Banking News

Banks request RBI to advance time for reporting CRR status

For high-street lenders to increase lending in the call money market to avoid intermittent skews in rates, the central bank might have to tweak the timing for computing the Cash Reserve Ratio (CRR) requirement.

Banks have requested the Reserve Bank of India (RBI) to advance the cutoff time for CRR reporting from 11:59 pm to around 6 pm or 7 pm, sources aware of the development said. An earlier reporting window could prevent banks from parking a large portion of funds at the RBI’s Standing Deposit Facility (SDF) window as a precautionary measure amid 24×7 banking obligations, sources said.

In turn, this could free up funds for lending in the interbank call money market, balance out the skewed nature of liquidity distribution and help prevent sporadic volatility in the cost of funds depending on fluctuations in systemic liquidity.

“Banks want the CRR cut-off timing to be advanced. Under the current system, banks must maintain a satisfactory buffer until midnight to ensure that the reserve requirement is met,” a source said. “What is happening now is that a bank can be faced with a sudden outflow because of the pickup in 24×7 banking. So, banks are keeping a protective buffer at the SDF instead of deploying funds in the call market.”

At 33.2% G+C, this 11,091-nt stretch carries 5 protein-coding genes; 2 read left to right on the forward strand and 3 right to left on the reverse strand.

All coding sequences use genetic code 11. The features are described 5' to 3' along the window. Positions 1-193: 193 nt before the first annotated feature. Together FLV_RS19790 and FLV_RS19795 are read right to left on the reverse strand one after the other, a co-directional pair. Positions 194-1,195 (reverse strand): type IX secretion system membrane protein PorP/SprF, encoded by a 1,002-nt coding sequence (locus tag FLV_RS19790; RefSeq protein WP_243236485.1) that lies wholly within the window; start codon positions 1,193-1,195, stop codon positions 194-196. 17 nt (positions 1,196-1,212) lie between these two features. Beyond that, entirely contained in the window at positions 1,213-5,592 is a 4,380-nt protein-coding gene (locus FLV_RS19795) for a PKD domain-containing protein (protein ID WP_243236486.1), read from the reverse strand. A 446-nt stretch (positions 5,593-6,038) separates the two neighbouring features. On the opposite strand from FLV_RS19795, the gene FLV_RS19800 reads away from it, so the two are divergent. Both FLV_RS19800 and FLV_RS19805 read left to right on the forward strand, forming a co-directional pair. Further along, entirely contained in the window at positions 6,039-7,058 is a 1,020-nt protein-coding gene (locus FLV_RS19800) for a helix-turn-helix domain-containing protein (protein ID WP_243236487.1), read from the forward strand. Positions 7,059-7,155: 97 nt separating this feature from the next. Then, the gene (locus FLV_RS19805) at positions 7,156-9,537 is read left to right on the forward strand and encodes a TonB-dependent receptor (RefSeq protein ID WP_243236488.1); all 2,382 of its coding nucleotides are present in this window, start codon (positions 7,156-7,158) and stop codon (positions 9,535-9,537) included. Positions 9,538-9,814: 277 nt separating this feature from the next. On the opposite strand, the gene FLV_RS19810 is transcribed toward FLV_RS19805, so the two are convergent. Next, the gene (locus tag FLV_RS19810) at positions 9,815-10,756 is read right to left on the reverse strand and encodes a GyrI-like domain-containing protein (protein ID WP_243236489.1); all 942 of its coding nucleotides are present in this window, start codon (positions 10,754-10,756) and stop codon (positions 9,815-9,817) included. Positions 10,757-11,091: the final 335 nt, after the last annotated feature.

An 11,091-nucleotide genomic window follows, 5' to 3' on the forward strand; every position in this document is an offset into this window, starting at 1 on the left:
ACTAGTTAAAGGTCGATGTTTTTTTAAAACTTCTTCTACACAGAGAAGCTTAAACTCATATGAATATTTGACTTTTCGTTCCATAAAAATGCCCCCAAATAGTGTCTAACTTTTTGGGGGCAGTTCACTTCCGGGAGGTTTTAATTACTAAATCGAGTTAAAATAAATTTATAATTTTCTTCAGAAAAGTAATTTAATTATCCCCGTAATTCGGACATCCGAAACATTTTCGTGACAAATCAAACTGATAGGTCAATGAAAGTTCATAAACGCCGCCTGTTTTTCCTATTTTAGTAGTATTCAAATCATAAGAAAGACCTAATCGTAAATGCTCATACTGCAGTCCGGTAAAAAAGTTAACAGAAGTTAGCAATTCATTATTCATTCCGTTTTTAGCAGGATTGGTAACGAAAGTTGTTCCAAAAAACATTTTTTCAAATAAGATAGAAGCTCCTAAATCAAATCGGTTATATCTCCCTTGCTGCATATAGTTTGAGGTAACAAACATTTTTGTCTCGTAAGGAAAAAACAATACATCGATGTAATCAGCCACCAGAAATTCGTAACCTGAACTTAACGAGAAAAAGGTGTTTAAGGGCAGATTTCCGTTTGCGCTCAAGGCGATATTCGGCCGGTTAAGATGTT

An email to the RBI seeking comment was unanswered until press time. At present, the CRR is at 4.5% of net demand and time liabilities, a proxy for a bank’s deposits.

‘Complicated Issue’The interbank call money market is an uncollateralised funding route used by banks to meet reserve requirements, among other financing needs. Fluctuations in this market affect the cost of funds in the broader economy.At present, while the interbank call money market closes at 5 pm, transactions in collateralised money market routes such as tri-party repos and interbank repos end at least two hours earlier.

“The matter is a complicated one. One vertical of a bank may want an advanced CRR cutoff time, but another one, for instance, the currency management vertical, may face complications,” a source said.

“Moreover, based on their internal limits, some banks may not want to increase exposure to the uncollateralised call money market,” the source said.

Earlier this week, RBI Governor Shaktikanta Das urged banks to assess their actual liquidity requirements over the reserve maintenance cycle and to lend out surplus funds in the call market rather than passively deploy cash at the SDF at relatively less attractive rates.

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